Many consider Joseph Stalin to be a tyrant. But would such a tyrant allow free elections? Well, he did promise and pledge to allow free elections in Poland after World War II. Doesn’t sound so “tyranty,” right? Well, he must have known about the phrase, “It’s the thought that counts,” because he never followed through on that promise. No, he did not allow free elections. Instead he did more of a school yard bully move by making Poland communist to serve his purposes. (Ahhh, now that’s the tyrant we know.)
What was Promised
After World War II was over and the dust was settling, United States President Franklin D. Roosevelt, United Kingdom Prime Minister Winston Churchill, and Soviet Union Premier Joseph Stalin met at what was called the Yalta Conference to lay out terms for re-establishing European nations. It was at this conference that Joseph Stalin promised to allow Poland to hold free elections because “the Soviet government was trying to atone” for sins from the Russians against Poland.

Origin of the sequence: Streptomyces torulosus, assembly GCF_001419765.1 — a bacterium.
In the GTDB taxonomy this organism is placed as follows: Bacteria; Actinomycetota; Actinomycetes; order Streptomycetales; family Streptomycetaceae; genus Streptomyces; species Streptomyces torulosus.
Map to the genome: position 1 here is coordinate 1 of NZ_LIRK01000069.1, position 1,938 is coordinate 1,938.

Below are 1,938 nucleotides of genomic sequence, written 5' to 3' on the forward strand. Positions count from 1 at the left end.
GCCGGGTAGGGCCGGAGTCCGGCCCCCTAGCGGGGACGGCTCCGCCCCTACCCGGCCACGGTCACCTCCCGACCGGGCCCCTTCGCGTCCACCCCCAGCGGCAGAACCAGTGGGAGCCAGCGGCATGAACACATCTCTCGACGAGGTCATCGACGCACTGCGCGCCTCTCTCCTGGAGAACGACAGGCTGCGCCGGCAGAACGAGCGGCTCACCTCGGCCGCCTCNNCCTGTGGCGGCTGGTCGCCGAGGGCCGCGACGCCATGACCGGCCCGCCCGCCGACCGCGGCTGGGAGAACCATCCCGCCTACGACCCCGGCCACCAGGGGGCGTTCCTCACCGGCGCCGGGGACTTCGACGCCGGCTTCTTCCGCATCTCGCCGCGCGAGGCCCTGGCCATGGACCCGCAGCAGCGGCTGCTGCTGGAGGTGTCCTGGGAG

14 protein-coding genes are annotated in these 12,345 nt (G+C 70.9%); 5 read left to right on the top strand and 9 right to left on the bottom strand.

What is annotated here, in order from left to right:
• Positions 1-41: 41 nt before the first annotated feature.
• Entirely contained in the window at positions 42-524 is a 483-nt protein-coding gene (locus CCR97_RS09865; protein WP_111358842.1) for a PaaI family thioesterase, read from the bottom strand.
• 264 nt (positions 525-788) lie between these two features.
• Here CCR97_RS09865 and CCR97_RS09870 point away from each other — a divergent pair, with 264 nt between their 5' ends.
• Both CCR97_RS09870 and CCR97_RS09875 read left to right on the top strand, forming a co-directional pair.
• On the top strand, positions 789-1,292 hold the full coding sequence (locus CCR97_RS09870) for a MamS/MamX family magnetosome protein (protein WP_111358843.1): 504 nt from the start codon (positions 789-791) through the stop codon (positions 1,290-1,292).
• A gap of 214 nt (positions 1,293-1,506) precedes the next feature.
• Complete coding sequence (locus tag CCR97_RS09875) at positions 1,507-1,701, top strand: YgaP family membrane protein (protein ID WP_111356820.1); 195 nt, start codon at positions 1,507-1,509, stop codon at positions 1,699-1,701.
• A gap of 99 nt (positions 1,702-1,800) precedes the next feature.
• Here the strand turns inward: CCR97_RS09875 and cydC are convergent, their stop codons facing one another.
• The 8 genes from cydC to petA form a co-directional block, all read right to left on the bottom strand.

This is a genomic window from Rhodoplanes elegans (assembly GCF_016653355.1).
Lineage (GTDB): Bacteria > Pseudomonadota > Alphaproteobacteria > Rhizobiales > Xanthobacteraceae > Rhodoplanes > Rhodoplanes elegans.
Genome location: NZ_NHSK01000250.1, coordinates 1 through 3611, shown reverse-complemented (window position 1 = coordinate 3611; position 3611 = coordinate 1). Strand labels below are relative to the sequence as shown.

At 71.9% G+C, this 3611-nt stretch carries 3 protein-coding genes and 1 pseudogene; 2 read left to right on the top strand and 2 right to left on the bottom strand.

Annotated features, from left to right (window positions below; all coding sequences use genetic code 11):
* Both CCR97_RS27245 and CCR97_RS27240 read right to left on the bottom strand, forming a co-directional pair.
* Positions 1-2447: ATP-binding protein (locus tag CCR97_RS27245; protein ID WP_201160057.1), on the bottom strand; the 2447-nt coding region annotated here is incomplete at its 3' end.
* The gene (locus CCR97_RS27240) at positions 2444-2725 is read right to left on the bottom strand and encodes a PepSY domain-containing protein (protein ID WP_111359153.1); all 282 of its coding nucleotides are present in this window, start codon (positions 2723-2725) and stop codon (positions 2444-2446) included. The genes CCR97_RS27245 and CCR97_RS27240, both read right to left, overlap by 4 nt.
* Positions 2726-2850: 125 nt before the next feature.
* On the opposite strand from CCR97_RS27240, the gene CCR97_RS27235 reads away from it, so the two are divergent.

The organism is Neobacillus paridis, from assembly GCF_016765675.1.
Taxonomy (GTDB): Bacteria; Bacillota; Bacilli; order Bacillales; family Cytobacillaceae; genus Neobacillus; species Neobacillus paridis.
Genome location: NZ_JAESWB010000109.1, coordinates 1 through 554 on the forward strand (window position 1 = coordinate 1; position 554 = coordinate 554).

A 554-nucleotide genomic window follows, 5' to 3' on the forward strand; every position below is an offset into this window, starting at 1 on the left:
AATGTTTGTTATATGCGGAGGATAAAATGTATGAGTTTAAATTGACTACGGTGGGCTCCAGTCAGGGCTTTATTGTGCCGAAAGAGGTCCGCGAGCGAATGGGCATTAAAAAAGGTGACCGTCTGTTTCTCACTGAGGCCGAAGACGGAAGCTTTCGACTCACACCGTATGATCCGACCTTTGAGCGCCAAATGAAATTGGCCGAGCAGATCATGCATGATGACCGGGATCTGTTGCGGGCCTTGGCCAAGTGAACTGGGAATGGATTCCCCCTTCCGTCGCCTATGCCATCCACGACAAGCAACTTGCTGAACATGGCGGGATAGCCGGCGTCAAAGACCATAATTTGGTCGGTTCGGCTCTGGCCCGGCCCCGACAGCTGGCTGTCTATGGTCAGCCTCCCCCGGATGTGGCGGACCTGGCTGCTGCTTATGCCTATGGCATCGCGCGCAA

What was Delivered
Now, under free elections, not only can the people decide who they want in power, they can also decide what form of government they’d like to have for their country. Skip ahead a little bit to where Stalin “encouraged” (pronounced “bullied”) Poland to be a communist nation (Oh, thank you, Uncle Stalin!). Not just Poland, he did the same with Hungary, Bulgaria, Romania, and more. You can imagine Poland felt a lot like it had ordered free elections from Wish and was just a tad disappointed at what was delivered. It was actions like these that sparked the United States into allying with some countries in Eastern Europe in an attempt to contain the spread of communism during the Cold War.